What that event seems to say is that Baptists are an orthodox and evangelical denomination, but that they are not intolerant of those who are not quite so orthodox or evangelical – and if orthodoxy about same-sex marriage is more important than orthodoxy about the incarnation, Baptists are in a very strange place.
So far WEBA is the only Association to have come out publicly against the Union's position, and whether its churches and ministers are of the same mind as the trustees is not known.
The Union provided a statement in response to questions about this article. Rev Stephen Keyworth, who leads on the issue, said that all Christian denominations were "taking time to respond" to the new legislation. "We are all tackling this in a way that reflects our ecclesiology and governance structures," he said. "For Baptists that means engaging with local ministers and congregations, encouraging conversation and listening to each other as we seek the mind of Christ as we would on any issue.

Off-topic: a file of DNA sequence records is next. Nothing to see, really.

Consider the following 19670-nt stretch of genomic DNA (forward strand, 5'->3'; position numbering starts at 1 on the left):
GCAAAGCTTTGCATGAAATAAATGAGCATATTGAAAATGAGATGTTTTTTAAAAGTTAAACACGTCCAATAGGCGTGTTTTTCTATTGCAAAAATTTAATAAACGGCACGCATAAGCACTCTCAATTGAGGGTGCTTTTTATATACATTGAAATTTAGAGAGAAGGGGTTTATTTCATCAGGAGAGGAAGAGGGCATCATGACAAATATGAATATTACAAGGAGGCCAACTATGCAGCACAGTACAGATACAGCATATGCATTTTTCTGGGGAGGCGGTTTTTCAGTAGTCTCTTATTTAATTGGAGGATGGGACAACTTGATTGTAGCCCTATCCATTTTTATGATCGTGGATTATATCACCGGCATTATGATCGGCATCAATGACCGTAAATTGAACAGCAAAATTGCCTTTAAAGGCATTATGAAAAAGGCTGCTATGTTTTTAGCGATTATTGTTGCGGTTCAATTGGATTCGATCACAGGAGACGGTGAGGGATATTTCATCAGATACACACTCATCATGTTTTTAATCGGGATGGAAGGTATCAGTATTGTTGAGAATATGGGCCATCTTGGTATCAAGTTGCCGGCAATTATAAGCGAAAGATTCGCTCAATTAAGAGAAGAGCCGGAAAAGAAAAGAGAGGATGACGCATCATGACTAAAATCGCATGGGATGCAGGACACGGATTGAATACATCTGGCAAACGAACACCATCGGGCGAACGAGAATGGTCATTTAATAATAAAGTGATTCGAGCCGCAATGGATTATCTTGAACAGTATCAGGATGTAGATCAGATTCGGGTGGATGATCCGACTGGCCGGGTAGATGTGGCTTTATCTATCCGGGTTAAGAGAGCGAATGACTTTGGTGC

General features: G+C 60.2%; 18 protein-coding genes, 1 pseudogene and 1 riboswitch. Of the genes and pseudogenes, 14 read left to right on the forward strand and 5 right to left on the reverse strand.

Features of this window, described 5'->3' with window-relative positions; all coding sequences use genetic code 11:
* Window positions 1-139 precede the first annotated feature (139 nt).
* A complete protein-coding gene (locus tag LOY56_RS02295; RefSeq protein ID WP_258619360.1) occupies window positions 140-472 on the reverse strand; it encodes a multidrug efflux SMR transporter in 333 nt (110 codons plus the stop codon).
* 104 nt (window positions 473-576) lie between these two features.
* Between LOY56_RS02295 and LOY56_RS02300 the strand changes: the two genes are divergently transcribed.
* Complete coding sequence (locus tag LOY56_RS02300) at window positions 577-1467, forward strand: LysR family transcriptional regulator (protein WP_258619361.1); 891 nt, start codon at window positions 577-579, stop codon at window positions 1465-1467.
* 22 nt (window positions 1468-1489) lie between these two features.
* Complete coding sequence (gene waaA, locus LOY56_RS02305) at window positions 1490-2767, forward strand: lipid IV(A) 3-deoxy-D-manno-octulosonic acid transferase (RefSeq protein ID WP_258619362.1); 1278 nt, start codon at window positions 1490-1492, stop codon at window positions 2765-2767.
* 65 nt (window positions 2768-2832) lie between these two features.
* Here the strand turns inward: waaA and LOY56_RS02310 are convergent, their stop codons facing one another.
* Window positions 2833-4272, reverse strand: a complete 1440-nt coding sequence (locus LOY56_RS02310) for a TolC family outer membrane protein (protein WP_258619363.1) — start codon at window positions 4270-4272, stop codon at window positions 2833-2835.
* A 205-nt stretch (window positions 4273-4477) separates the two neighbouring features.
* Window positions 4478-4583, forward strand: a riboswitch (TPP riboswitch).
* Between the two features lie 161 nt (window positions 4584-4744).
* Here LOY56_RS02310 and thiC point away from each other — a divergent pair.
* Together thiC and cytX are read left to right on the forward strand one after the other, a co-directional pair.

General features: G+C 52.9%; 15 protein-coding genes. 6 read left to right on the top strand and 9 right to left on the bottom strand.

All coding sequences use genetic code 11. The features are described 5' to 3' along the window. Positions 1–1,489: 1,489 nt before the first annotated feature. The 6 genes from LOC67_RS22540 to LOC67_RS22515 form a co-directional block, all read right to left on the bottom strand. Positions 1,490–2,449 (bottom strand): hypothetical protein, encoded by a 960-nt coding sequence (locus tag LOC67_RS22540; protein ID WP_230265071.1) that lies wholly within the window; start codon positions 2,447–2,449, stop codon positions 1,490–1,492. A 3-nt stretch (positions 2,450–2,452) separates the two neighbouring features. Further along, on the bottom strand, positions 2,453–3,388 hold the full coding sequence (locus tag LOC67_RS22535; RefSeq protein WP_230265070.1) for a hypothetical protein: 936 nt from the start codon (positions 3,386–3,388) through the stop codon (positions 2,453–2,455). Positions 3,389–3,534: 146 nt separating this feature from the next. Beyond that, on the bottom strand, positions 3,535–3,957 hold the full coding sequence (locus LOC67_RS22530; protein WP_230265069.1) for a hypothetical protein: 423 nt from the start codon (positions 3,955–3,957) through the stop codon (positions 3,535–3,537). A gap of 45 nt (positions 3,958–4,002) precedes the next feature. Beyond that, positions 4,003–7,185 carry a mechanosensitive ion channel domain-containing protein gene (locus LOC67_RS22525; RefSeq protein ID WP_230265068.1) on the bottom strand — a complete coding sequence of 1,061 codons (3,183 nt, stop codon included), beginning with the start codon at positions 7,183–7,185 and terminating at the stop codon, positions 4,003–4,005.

"We are clear of our need to ensure that anything we do is faithful to our Christian discipleship as expressed through our Declaration of Principle and grounded in the local church. In the meantime we continue to affirm Christian marriage as the foundation of belief and practice for Baptists."
In her address to last month's Baptist Union Council meeting, General Secretary Rev Lynn Green listed the Union's priorities for 2020. Among them was that it would "navigate well the issues of human sexuality and find a settled place".
Baptists have, in theory, the sort of ecclesiology that should let them handle difference well. As things stand, though, that place is far from settled.